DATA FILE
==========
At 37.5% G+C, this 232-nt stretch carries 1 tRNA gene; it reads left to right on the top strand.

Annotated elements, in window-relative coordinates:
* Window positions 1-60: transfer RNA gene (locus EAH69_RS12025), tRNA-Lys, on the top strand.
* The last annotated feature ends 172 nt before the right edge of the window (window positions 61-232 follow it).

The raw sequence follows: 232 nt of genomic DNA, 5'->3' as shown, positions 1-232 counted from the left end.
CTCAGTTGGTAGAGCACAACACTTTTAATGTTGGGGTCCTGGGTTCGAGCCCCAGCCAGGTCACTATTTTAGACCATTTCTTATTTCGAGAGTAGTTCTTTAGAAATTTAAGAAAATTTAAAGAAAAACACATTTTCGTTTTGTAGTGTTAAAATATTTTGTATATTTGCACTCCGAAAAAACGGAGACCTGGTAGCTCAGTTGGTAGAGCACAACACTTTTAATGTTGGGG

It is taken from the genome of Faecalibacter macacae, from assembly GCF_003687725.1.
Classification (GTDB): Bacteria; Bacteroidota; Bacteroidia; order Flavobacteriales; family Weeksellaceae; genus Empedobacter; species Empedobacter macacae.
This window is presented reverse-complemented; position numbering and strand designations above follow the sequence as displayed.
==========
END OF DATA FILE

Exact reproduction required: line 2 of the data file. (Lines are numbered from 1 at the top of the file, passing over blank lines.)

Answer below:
Annotated elements, in window-relative coordinates: